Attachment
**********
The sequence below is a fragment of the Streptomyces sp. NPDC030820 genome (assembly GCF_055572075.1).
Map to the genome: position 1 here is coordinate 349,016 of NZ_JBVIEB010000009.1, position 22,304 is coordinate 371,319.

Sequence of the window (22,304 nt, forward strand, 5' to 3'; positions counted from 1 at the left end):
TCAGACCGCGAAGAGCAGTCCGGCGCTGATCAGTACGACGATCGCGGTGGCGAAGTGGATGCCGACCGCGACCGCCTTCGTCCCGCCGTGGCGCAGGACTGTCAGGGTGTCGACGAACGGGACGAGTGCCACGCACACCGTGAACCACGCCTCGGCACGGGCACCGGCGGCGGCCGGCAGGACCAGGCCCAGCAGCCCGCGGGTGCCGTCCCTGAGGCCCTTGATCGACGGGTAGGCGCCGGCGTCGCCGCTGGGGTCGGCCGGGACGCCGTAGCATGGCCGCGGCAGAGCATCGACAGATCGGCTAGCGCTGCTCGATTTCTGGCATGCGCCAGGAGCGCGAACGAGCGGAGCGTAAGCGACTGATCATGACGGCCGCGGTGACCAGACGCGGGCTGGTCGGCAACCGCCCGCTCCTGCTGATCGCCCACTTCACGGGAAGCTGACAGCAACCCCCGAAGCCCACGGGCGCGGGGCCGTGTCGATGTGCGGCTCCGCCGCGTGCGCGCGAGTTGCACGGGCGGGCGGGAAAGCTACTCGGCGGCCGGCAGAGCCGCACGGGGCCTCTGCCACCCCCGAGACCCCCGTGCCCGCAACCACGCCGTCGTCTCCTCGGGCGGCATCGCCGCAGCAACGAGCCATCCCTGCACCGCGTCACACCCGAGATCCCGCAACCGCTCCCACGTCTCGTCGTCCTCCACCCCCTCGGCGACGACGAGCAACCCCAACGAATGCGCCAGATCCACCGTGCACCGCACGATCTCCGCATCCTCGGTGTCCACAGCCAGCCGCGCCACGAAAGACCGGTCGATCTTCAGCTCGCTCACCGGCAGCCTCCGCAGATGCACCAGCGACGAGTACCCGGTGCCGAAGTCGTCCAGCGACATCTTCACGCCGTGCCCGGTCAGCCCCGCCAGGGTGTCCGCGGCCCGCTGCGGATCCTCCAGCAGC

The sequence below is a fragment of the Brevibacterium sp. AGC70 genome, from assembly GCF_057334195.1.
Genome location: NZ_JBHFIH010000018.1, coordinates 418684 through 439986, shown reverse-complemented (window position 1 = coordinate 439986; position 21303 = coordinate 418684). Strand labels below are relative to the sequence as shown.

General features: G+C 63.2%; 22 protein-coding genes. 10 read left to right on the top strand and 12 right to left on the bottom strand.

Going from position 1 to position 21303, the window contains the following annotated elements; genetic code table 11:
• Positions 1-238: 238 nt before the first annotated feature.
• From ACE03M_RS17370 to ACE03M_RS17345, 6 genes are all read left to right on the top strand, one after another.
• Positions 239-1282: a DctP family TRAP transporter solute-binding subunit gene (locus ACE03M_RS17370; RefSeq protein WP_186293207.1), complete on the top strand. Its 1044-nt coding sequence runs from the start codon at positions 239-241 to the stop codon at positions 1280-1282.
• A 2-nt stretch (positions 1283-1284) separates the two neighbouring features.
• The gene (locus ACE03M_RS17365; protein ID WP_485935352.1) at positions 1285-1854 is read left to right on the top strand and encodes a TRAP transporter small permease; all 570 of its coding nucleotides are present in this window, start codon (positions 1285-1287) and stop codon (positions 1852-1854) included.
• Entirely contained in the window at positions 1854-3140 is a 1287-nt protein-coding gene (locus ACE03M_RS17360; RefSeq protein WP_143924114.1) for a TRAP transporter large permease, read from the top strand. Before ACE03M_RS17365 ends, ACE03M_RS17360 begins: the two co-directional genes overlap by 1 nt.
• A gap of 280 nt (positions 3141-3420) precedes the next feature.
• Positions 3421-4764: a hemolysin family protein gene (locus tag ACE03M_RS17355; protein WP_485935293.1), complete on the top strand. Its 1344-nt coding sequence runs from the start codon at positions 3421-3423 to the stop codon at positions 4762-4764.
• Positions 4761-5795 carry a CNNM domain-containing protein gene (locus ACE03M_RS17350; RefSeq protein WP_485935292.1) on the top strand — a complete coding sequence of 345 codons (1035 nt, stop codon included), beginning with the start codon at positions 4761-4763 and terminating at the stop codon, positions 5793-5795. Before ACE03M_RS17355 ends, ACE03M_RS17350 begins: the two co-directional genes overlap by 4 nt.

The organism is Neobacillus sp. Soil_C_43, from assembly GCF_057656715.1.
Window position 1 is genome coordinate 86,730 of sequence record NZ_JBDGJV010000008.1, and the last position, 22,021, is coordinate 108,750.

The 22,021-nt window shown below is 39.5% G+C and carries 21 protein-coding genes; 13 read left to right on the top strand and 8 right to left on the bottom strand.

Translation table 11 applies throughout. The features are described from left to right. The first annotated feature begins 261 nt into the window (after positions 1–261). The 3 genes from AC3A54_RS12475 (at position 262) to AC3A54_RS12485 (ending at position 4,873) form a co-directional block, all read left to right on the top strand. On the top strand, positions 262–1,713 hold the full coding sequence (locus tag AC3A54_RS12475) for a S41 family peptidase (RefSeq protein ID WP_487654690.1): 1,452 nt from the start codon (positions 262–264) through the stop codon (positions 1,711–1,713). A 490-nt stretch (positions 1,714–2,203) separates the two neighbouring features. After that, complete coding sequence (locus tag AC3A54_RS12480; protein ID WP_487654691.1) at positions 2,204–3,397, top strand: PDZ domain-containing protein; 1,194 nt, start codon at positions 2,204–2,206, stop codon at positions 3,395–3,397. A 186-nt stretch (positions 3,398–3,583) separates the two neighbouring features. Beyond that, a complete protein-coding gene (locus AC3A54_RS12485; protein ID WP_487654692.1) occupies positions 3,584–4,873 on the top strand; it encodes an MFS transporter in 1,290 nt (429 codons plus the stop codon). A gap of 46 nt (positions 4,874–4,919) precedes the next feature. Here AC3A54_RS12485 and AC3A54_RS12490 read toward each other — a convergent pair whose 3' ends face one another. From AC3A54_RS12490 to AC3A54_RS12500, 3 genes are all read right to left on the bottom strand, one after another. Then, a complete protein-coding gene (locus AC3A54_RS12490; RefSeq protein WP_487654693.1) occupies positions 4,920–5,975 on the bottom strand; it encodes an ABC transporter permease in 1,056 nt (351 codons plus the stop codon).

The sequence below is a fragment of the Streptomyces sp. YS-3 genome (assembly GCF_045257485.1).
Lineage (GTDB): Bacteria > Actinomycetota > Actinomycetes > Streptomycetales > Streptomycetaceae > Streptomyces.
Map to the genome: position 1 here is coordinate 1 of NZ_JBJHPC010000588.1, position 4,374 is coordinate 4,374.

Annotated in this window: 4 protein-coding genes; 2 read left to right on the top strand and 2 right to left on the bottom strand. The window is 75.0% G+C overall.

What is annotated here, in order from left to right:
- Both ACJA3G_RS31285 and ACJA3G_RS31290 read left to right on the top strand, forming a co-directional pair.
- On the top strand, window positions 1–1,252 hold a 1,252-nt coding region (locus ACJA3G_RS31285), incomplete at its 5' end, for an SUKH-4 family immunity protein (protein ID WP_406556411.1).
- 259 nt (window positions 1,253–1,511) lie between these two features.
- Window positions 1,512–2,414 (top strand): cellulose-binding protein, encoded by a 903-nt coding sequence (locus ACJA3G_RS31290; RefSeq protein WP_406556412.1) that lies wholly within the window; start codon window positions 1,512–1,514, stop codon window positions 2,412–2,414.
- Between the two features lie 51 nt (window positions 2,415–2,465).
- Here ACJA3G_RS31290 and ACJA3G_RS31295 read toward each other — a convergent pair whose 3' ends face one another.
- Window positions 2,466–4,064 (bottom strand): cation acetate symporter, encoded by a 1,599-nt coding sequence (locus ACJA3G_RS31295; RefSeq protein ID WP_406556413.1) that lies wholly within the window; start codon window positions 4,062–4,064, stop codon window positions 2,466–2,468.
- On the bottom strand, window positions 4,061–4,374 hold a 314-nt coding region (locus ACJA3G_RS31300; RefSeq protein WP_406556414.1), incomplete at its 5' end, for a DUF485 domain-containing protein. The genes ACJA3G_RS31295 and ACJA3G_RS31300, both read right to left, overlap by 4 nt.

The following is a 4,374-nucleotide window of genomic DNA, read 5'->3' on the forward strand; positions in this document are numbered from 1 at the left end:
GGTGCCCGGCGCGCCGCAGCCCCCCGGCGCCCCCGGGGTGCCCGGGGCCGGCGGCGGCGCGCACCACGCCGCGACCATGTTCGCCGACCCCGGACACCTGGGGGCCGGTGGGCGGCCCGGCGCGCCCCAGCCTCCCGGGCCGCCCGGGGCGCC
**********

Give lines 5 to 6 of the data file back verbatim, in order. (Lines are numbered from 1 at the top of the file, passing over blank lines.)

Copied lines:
The sequence below is a fragment of the Brevibacterium sp. AGC70 genome, from assembly GCF_057334195.1.
Genome location: NZ_JBHFIH010000018.1, coordinates 418684 through 439986, shown reverse-complemented (window position 1 = coordinate 439986; position 21303 = coordinate 418684). Strand labels below are relative to the sequence as shown.